Cellular responses to many xenobiotic compounds, including various toxins and pharmacological agents, are controlled by mammalian Nrf2 and Keap1, and by the homologous Drosophila
CncC and dKeap1 proteins 
. The Nrf2-Keap1 complex has multiple effects on carcinogenesis. Nrf2-deficient mice have increased susceptibility to chemical carcinogens, potentially because of defective activation of cytoprotective genes in response to carcinogen exposure 
. Mutations in Nrf2 and Keap1 that are predicted to disrupt their interactions are found in many human cancers, suggesting that Nrf2 interactions with Keap1 counteract cancer progression 
. Conversely, the deletion of Nrf2 suppresses pancreatic and lung tumorigenesis in a mouse model with constitutively active K-RasG12D
. The mechanisms whereby Nrf2 promotes tumorigenesis in conjunction with K-RasG12D
are not known. Nrf2 and Keap1 are investigated as potential targets for therapeutic interventions in cancer, neurodegenerative diseases and developmental disorders 
Nrf2 (NF-E2-Related Factor 2) is a bZIP family transcription factor that can bind to genes whose transcription is induced by xenobiotic compounds 
. Keap1 (Kelch-like ECH-Associated Protein 1) is a Kelch family protein that can interact with the N-terminal region of Nrf2, and inhibits the activation of many genes activated by Nrf2 
. Studies in cultured mammalian cells indicate that Keap1 is predominantly localized to the cytoplasm 
, where it promotes Nrf2 degradation and inhibits its accumulation in the nucleus 
Studies of the Drosophila
homologues of Nrf2 and Keap1 have provided insights into the functions of these protein families in adult flies. The Drosophila cap‘n’collar
locus encodes CncC, which contains a bZIP domain homologous to that of Nrf2 and N-terminal DLG and ETGE motifs homologous to those that mediate Nrf2 interaction with Keap1 
dKeap1 contains Kelch repeats homologous to those that mediate Keap1 interaction with Nrf2 as well as a sequence motif that is required for mammalian Keap1 export from the nucleus 
. Overexpression of CncC and depletion of dKeap1 in adult flies activates the transcription of many genes that protect cells from xenobiotic compounds, whereas dKeap1 overexpression represses their transcription, indicating that the functions of these protein families in the xenobiotic response are conserved between mammals and Drosophila
CncC and dKeap1 subcellular localization and polytene chromosome occupancy.
Several lines of evidence suggest that CncC and dKeap1 also affect cell proliferation and development. CncC overexpression and dKeap1 depletion inhibit intestinal stem cell proliferation, and counteract the proliferative effects of environmental stress in these cells 
. Loss of function mutations in cncC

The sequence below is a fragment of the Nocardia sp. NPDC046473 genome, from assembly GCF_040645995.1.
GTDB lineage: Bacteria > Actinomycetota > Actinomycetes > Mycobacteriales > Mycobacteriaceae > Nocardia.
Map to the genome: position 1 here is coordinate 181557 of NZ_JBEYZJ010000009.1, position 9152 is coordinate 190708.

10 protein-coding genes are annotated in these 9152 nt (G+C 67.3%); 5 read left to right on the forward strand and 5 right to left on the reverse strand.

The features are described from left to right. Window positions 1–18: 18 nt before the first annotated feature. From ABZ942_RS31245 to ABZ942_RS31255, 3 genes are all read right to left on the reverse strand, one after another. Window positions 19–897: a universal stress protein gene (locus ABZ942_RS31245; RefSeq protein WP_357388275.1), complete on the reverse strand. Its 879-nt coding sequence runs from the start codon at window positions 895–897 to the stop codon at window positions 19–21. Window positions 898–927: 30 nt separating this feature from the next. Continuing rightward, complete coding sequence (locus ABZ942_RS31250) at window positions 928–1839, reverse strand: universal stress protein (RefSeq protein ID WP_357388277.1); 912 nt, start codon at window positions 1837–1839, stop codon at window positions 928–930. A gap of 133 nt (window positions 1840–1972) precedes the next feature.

cause larval lethality 
. The genes regulated by CncC and dKeap1 during larval development had not been established. Elucidation of the relationship between CncC and dKeap1 functions in xenobiotic responses and in development is important to define how the transcription regulatory functions of CncC and dKeap1 are regulated in response to intrinsic and extrinsic stimuli.
and in other holometabolous insects, the onset of metamorphosis is triggered by an increase in the level of the endocrine hormone ecdysone 
. Ecdysone is synthesized in the prothoracic gland (PG) by a series of cytochrome P450 enzymes 
. The expression of these ecdysone-biosynthetic genes and the timing of pupation are regulated by Ras signaling in response to prothoracicotropic hormone (PTTH) binding to the Torso receptor 
. Ecdysone facilitates the onset of metamorphosis by regulating transcription in many tissues, including the salivary glands where ecdysone-regulated transcription is manifest by puffs at specific polytene chromosome loci 
. The transcription factors that bind to the ecdysone biosynthetic gene promoters and activate their transcription have remained unknown.
In the work presented here, we found that CncC and dKeap1 occupied the classical ecdysone-regulated puffs on polytene chromosomes. Depletion of CncC or of dKeap1 in salivary glands reduced ecdysone-regulated gene transcription. Depletion of CncC or of dKeap1 in the PG as well as cncC and dKeap1 loss of function mutations reduced ecdysone biosynthetic gene transcription in larvae and in embryos, respectively. The reduced ecdysteroid levels caused by CncC and by dKeap1 depletion in the PG delayed pupation and suppressed the premature pupation caused by constitutive Ras signaling. These observations establish roles for CncC and dKeap1 in transcriptional programs in different tissues that coordinate metamorphosis.